• 12. Understand SEO • SEO or search engine optimization involves, among other things, using the right keywords so that visitors will be able to find your website through an Internet search. • Unless you’re a brand name organization, such as Harvard, American Red Cross, Kmart, etc., most web traffic won’t be direct. Rather, people will stumble upon your website through a Google search, such as “Garden City salon” or “Long Island hardware stores”.
  • 13. Have a media relations page • Create an online newsroom, with press releases, news clippings, events schedule, annual reports, FAQs, press contacts, a search tool, etc. • Too many organizations overlook this, making the reporter’s job more difficult. Remember what I said about making the reporter’s job easier.
  • 14. Bad website examples • http://www.webpagesthatsuck.com/worst- websites-of-2012-overview.html
  • 15. Good website examples • http://journalismjobs.com • http://www.polyu.edu.hk/cpa/polyu/index.ph p • http://yorkcountyschools.org/ • http://www.forbes.com/sites/susanadams/20 13/05/22/the-worlds-best-corporate- websites/
  • 16. Worth the investment • Creating a good website takes time, money, innovation and constant improvement. But it’s worth it. It gets you more of an audience, more exposure and ultimately more business. In the long run, it can save you time and money. Most people go to the web now to get their initial info. If your website answers their questions, they wont have to call you up and tie up an employee’s time.
  • 17. But takes times • The good thing about the PR and the Internet, is anyone can do it. Anyone can build a website or write a blog. But making a good one, one that attracts lots of people, is not easy. It’s not something you can do overnight.
  • 18. Using Social Media for PR
  • 19. What is social media? • The term “social media” represents media that users can easily participate in and contribute to. Forms of social media include blogs, forums, virtual worlds, wikis and social networks.
  • 20. The key to success: create value • Social media should provide value, not be a shameless advertisement. For example, look at the blogs at: 1)http://boldperspective.com/ 2)http://levick.com/ These two companies share their expertise to help build their brand. If you establish yourself as an expert or “thought leader” in your field by having a good blog, people will take notice and want to work with you.
  • 21. Creating value • Similarly, Ford Models, for instance, became a YouTube sensation through a series of videos that featured its models giving beauty and fashion tips. http://blip.tv/ford-models-how-to/create-an-evening-look-in-minutes- 347249 (4 million-plus views on YouTube)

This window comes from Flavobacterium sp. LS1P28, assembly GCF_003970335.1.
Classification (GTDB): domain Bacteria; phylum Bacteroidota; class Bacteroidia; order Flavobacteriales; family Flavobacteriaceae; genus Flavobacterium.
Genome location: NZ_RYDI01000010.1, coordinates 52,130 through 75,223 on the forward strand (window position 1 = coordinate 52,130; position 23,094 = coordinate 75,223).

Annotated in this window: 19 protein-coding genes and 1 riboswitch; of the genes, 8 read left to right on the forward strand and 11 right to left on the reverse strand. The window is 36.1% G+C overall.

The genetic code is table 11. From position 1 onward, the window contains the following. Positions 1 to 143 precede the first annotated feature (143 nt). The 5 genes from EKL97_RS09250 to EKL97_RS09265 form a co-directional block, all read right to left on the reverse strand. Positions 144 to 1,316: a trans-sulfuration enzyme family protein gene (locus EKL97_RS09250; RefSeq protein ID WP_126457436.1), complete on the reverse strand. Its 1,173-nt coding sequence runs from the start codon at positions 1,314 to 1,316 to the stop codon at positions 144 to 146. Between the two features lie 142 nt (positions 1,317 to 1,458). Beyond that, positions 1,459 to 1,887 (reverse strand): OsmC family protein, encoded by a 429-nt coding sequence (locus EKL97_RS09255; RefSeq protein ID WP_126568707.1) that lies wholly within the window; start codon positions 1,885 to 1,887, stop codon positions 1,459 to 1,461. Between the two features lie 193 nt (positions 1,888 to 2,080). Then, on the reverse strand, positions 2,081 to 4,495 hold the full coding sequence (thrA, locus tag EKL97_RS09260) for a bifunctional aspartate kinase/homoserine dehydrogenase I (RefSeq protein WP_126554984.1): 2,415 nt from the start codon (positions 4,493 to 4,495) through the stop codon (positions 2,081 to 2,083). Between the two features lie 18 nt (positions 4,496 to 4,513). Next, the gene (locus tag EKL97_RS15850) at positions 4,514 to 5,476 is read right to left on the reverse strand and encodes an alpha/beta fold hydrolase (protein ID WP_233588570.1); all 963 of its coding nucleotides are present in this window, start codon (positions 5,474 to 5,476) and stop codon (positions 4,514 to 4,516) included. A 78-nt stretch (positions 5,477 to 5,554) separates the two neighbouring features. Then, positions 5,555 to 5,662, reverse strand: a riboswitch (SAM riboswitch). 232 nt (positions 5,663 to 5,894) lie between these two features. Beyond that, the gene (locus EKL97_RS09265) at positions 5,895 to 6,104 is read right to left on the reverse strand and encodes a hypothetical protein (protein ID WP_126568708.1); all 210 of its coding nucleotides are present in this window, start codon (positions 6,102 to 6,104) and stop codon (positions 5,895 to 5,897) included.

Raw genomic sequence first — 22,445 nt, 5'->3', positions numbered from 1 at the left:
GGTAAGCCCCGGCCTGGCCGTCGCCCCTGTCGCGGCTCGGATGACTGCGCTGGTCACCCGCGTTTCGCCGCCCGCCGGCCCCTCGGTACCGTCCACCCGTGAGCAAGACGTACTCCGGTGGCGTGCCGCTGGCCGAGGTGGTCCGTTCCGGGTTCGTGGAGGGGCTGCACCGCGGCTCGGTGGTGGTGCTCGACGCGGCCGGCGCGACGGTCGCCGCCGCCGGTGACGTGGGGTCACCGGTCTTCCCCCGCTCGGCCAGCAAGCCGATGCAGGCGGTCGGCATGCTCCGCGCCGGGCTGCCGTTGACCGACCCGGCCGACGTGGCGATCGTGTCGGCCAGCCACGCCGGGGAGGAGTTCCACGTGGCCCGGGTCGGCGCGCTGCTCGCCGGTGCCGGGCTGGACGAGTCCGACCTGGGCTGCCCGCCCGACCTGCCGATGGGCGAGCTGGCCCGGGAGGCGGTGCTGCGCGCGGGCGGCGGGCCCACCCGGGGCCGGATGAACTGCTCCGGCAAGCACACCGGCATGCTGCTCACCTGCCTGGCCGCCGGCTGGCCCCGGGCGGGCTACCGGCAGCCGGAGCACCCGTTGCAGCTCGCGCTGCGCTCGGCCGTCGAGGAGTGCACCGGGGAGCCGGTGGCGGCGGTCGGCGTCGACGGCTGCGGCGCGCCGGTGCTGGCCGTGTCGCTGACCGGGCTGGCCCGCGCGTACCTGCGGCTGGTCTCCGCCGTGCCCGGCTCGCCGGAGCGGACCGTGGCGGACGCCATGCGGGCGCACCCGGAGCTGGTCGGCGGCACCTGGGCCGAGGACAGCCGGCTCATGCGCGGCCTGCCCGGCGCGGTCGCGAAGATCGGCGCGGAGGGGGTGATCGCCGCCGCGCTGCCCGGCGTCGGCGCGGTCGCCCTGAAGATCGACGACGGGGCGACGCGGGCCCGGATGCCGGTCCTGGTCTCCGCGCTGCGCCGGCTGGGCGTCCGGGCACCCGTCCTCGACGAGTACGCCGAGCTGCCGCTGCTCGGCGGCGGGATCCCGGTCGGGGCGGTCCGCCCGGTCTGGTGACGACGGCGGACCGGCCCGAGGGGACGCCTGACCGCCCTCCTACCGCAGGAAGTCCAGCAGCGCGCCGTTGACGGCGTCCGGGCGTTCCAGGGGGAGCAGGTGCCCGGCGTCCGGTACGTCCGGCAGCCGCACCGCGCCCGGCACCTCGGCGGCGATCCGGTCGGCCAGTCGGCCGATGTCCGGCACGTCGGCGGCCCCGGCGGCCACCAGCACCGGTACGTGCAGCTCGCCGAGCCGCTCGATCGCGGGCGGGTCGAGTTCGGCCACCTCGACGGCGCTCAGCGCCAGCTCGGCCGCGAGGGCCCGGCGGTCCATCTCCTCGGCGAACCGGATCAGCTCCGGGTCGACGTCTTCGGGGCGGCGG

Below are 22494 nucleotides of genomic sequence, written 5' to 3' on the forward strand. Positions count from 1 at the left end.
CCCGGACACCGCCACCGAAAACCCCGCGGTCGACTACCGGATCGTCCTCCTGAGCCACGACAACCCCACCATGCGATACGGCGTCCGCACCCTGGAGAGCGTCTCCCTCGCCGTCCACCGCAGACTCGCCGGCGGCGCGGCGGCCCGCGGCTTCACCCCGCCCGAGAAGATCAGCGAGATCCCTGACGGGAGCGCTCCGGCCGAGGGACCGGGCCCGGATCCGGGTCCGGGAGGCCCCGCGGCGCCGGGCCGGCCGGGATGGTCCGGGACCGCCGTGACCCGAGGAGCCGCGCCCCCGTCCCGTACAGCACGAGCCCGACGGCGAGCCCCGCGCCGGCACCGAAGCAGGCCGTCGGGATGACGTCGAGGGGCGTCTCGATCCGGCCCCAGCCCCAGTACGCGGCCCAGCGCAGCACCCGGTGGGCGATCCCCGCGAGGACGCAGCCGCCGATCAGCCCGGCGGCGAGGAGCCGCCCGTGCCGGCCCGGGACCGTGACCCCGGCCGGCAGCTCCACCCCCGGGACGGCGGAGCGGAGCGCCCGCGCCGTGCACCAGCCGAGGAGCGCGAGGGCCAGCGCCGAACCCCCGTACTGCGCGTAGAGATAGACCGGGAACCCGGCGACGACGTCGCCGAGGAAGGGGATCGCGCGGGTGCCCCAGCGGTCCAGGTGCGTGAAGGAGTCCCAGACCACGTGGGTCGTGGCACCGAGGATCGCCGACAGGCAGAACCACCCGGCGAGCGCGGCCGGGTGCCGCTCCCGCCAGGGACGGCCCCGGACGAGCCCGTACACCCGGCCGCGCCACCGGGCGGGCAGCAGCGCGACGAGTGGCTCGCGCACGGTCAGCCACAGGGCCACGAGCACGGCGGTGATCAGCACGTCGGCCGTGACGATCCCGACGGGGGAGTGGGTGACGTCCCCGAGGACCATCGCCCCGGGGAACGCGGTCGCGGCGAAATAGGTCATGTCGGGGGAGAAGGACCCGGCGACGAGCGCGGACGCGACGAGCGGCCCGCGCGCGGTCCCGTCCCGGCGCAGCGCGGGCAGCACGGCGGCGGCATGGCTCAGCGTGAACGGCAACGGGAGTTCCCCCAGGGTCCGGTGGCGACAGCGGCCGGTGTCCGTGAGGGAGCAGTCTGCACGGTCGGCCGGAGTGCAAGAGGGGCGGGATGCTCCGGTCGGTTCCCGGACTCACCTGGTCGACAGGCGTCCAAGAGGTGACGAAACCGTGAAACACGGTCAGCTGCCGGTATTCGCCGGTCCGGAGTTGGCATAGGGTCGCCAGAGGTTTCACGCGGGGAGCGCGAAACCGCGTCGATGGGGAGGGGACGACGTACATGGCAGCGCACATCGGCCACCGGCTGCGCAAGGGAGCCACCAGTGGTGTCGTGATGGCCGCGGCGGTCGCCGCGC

• 22. Creating value • Boost your credibility by helping others. For service providers, establishing yourself as an expert in the field can bring in a steady stream of business. LinkedIn's Answers feature enables business owners to do just that. • Heidi Cool, a Web design consultant in Cleveland, browses LinkedIn Answers for inquiries related to her industry and spends one to two hours per week answering them. In one month, she generated 29 leads for her services directly from her responses.
  • 23. If you must sell, offer something extra thru social media • For example, include a discount code on your Facebook page that allows customers to get 10 percent off. • Sprinkles Cupcakes, a bakery chain based in Beverly Hills, Calif., uses Twitter to send out daily promotional offers. The tweets, which ask customers to whisper a "password" to receive a free treat, have helped the company draw more than 110,000 followers.
  • 24. • Offer a sneak peek of new products. It can help build buzz and demand and provide critical feedback to help smooth the launch. Or demonstrate what your product can do. • To show just how powerful his company's blenders were, Blendtec's head of marketing, George Wright, created a series of videos showing the appliances churning up such diverse items as a rotisserie chicken, a Rubik's Cube, and an iPhone. The series' 100 million combined views helped boost Blendtec's sales by 700 percent.  http://www.youtube.com/watch?v=qg1ckCkm8YI
  • 25. It all goes back to creating value • Target created a Facebook page about dorm room survival. They had practical tips, they had photos, they let users upload their own photos. • They made the marketing very subtle and were rewarded by posts from people saying how much they love Target. • Contests and promotions help – look at how many people register for Ben & Jerry’s free ice cream cone day on Facebook.
  • 26. But don’t overdo it • While social network users have proven to be open to marketing—especially if it involves a discount—they're not flocking to Facebook or Twitter to hear sales pitches. If your profile or blog reads like an ad, it will turn visitors away
  • 27. Interact with visitors • Just putting up a blog or a Facebook fan page won't do much good if visitors sense the flow of conversation only goes one way. In fact, Matt Mullenweg, founder of blogging platform Wordpress, lists not participating in comments as a surefire way to kill a community. Mullenweg and his team field the many suggestions users have for Wordpress through his blog.
  • 28. Create a forum • Including a customer forum on your website or social network profile can help enhance your customer service while building a sense of community. This enables you to respond to customers concerns (and show you care). It can also save time. Once you answer a question, you don’t have to answer it again. Also, other customers can help each other out.